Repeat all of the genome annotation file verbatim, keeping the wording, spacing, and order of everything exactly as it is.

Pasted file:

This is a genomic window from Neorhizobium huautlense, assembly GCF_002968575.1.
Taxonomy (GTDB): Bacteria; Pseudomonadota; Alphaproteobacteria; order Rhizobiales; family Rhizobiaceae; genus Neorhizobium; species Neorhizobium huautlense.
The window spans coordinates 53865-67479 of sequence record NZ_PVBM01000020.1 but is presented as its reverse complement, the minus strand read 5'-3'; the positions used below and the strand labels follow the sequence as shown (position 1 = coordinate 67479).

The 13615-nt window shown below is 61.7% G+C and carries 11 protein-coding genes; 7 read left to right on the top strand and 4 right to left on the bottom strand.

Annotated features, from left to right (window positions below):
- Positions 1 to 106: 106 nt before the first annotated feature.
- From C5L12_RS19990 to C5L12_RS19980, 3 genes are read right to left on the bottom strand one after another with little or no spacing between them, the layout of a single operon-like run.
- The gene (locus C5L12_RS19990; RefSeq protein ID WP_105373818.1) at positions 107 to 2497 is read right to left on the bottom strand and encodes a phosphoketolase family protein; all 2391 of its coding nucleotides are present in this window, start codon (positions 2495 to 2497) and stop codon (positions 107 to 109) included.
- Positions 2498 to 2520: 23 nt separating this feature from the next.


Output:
This is a genomic window from Neorhizobium huautlense, assembly GCF_002968575.1.
Taxonomy (GTDB): Bacteria; Pseudomonadota; Alphaproteobacteria; order Rhizobiales; family Rhizobiaceae; genus Neorhizobium; species Neorhizobium huautlense.
The window spans coordinates 53865-67479 of sequence record NZ_PVBM01000020.1 but is presented as its reverse complement, the minus strand read 5'-3'; the positions used below and the strand labels follow the sequence as shown (position 1 = coordinate 67479).

The 13615-nt window shown below is 61.7% G+C and carries 11 protein-coding genes; 7 read left to right on the top strand and 4 right to left on the bottom strand.

Annotated features, from left to right (window positions below):
- Positions 1 to 106: 106 nt before the first annotated feature.
- From C5L12_RS19990 to C5L12_RS19980, 3 genes are read right to left on the bottom strand one after another with little or no spacing between them, the layout of a single operon-like run.
- The gene (locus C5L12_RS19990; RefSeq protein ID WP_105373818.1) at positions 107 to 2497 is read right to left on the bottom strand and encodes a phosphoketolase family protein; all 2391 of its coding nucleotides are present in this window, start codon (positions 2495 to 2497) and stop codon (positions 107 to 109) included.
- Positions 2498 to 2520: 23 nt separating this feature from the next.